"Zev fucked everybody," Ellen says. Our parents are dead, and my sister is the keeper of the family lore, the more outlandish the better. We like being Jews who lack propriety. Who are inobservant of boundaries. The kind of Jews you'd want to ban from your society. You want a Jew to back away from? We'll be your Jews. So when Ellen evokes Zev's exploits, including the havoc he wreaked, we feel a sense of family pride.
Uncle Zev had a gleaming smile and wavy black hair, and when I was a little girl, a little temptress, he said, "You will drive boys wild." He was the Bill Clinton of furriers, an equal opportunity womanizer.
"Zev fucked Bell," Ellen says. Aunt Bell was our mother's younger sister. She was tan and wiry, thinner than Toby. In the Long Beach years, Toby packed on a little padding, but never Bell. She was a stringy, tendony thing you'd have to pull out of your teeth if you ate her. Her mouth must have watered when Zev flashed one of his Clark Gable smiles.
Zev was married to Kate, a stunning red head in the style of Rita Hayworth with skin as soft as a moth's wing. Her people were civilized, and maybe by marrying her Zev was trying to mute his howl like Jack Kennedy wedding Jackie Bouvier.
According to Ellen, Murray's brother meets Toby's sister at a wedding both families attend. You can imagine what happens next. They arrange a meeting in a hotel. Zev is rich, wears handmade suits and lives in a twelve-room apartment on Park Avenue. His wife works at the fur showroom, but he tells her he is going to see a buyer for lunch. Bell drives to the hotel from Westchester and sits on Zev's lap as he eases the knots in her tight little muscles. He makes things better and worse for her because Bell wants more than the hour he can steal for their rendezvous. Still, she treasures the feeling of being used up in these afternoons, a woman with a secret life, a woman on the verge of a having no life at all. She has a husband, Eli, who doesn't speak. No one remembers a word out of his mouth. She has a daughter, Brenda, who skulks around with angry circles under her eyes, in mourning for her future. And the image of her boy, Sam, disappears like invisible ink when he leaves a room. He takes after his father, while the girl, like Bell, is a fire with nothing to burn. Bell and Zev do not know why they are unhappy. Are they unhappy or just alive? Zev says goodbye to Bell while she is showering, tells her to spend as much time as she likes in the room. People pay so many dollars for his furs he could live forever on the profits. Except he's a gambler and he dies young of a heart attack.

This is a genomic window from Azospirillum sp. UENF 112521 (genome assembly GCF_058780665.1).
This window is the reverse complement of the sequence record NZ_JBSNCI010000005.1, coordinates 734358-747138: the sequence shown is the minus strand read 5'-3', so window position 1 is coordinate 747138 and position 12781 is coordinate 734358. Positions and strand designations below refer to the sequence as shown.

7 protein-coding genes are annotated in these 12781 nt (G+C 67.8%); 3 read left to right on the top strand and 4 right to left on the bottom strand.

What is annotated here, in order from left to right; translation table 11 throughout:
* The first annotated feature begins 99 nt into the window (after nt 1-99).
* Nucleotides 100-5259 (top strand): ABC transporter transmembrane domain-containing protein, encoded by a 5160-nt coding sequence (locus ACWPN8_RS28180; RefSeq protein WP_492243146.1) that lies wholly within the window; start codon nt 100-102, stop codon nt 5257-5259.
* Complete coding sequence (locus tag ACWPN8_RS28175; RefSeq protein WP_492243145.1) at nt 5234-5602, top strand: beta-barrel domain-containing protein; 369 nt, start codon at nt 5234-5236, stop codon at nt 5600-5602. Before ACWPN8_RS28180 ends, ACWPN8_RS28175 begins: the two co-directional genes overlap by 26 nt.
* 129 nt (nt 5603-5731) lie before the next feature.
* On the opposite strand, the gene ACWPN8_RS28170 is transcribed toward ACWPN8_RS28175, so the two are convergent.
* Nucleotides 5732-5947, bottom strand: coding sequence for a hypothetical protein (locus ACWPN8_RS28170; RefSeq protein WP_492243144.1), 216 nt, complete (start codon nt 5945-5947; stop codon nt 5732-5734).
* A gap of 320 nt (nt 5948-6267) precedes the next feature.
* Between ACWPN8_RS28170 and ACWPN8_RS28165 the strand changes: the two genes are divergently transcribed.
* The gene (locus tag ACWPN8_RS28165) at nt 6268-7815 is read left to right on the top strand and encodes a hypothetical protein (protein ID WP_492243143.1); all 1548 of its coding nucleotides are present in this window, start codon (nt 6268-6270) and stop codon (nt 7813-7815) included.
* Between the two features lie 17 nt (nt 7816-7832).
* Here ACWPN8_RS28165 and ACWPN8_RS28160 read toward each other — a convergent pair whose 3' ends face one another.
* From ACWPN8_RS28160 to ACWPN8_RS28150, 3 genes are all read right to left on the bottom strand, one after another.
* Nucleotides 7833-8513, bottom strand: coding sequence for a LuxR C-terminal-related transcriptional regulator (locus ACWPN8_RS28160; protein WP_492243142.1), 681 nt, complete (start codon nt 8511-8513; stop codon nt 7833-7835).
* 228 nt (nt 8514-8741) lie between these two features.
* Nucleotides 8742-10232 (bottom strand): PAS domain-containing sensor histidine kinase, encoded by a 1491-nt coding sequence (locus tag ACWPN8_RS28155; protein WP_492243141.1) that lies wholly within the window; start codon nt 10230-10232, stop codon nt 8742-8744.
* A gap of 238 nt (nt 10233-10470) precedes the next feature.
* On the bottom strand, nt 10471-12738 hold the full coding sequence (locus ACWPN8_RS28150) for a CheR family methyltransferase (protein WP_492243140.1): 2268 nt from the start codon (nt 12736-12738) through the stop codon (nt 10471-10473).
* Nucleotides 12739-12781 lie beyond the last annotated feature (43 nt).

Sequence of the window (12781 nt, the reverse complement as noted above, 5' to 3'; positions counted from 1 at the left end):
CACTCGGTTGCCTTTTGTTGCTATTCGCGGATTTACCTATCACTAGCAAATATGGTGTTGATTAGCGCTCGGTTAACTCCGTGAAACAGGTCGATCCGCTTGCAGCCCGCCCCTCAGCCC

"What heart attack?" my father says. "It was a mob hit made to look like his heart stopped. They have drugs. He owed money." My father's lips are trembling at the loss of his dashing brother. My father, the middle son of five, who is looking to catch what falls.
On a visit to Long Beach, Zev strides along the boardwalk like a movie star in his thousand dollar camel's hair coat. Irving, another brother in the clan, has settled here as well as my grandfather, who lives in a beach front hotel with his third wife, Elsie. My grandfather sits on a chair facing the pounding surf, wearing the still, satisfied expression of a chimp with a cigar. My father and Zev foot the bills for their tata, the former pants presser, a kind of specialized work, my father has explained. When Zev is around, we bounce along behind him like revelers in a Fellini parade, and the air smells like the Mediterranean.
In my sister's memory of our uncle, she is nineteen and recuperating from an abortion at Zev and Kate's apartment. My parents don't know anything. While Ellen is sleeping, she feels a body moving beside her in the bed. Zev has slid under the covers and is pushing his cock against her behind. She's bloody and tired, but she tells him to leave her alone. He does. He drags himself out and slinks away. When Ellen tells the story of Zev, she is laughing. She is sixty-six with diamonds, and our uncle has been wearing cement galoshes for thirty years.